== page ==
The Society organises regular conferences on major topics in court studies and on particular aspects of court culture. Often held at locations of historical interest, the Society’s conferences combine papers from scholars, writers and research students, and always present ground-breaking research.
Horses and Courts
On 21-23 March 2018 the Society for Court Studies and the Centre for Studies in the Long Eighteenth Century at the University of Kent will hold an international conference at the Wallace Collection, London W1, with curated visits to the Royal Mews, the Household Cavalry Barracks and the Household Cavalry Museum, on The Reins of Power: Horses and Courts. The conference will focus on the role of horses in court ceremonies, court culture and military and political events. Speakers include Alexandra Lotz on the imperial stud at Kladrub on the Elbe: Tessa Murdoch on Foubert’s Riding Academy in London; Pia Cuneo on Protestantism and horsemanship; Sara Ayres on Queen Caroline Mathilde on horseback; Barney White-Spunner on the Household Cavalry and the Policing of London; Jane Ridley on Elizabeth II and Horses; and many others. Special rates for SCS members and students. Please find further information on website: - Please contact this email address () or check flyer if you have any questions. You can now register for the symposium at our eventbrite page here:
Anthony van Dyck, Charles I on horseback with his riding master, M. de St Antoine
(1633) (copyright Royal Collection Trust, HM Queen Elizabeth II, 2017)
‘Courts and Capitals 1815–1914 (V)’
Society for Court Studies/Victorian Society conference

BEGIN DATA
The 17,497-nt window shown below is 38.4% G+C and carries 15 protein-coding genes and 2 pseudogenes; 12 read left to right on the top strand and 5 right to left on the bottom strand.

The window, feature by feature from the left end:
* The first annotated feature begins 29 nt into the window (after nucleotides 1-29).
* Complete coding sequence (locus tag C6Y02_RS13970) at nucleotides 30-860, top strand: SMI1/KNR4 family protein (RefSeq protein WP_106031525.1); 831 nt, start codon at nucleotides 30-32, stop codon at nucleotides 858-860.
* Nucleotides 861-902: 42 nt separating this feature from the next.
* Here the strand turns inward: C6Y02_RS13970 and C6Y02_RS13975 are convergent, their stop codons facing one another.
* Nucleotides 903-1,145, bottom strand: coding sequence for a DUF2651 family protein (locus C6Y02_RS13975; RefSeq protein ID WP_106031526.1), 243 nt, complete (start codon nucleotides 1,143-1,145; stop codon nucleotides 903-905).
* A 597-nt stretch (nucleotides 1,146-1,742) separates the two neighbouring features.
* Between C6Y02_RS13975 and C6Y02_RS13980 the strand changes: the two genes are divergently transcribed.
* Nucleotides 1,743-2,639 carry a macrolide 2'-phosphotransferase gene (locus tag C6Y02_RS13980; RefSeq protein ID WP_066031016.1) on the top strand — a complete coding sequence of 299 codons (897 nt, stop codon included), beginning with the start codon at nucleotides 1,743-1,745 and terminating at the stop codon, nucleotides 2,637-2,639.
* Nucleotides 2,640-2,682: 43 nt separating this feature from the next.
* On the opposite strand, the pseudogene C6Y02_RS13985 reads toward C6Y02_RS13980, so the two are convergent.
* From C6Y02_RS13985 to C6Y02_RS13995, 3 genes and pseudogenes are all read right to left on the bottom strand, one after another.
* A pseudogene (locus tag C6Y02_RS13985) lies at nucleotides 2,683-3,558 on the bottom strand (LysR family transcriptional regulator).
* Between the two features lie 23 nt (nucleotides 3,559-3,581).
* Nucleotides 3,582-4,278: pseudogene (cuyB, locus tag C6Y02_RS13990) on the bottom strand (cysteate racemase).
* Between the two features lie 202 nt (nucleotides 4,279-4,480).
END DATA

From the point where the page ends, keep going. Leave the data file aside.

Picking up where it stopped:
Art Workers’ Guild, 6 Queen Square, London WC1N 3AT
10 November 2018
The century before the Great War, far from being a period of decline for monarchies, witnessed a resurgence of court life around the world. In the decades following the defeat of Napoleon, new monarchies appeared, while long-established dynasties sought to consolidate their power. In Europe and beyond, monarchies reshaped the cities in which power was concentrated: new, larger palaces were constructed; royal avenues, squares and parks were created; public ceremonies reached levels of elaboration and participation previously unknown.
‘Courts and Capitals 1815–1914 (V)’ seeks to shed fresh light on the complex relationship between royal courts and capital cities in the long 19th century. Previous conferences in this series have examined cities including Paris, Vienna, Berlin, Dresden, Munich, Rome, Tehran, New Delhi, Bangkok, Alexandria, Athens, Brussels, Sofia and Bucharest. Proposals are invited for papers on new aspects of this subject and, in particular, on cities not yet explored, such as Cairo, Saint Petersburg, Naples, Belgrade, Lisbon, Addis Ababa and the Scandinavian capitals.
Proceedings of this conference will be published in The Court Historian, the journal of the Society for Court Studies. The proceedings of previous conferences can be seen by searching for ‘Courts and Capitals’ at http://www.courtstudies.org/past-conferences.htm.
Please send proposals for papers to Dr David Gelber () or Dr Philip Mansel ().
For a list of past conferences organised by the Society for Court Studies, click here.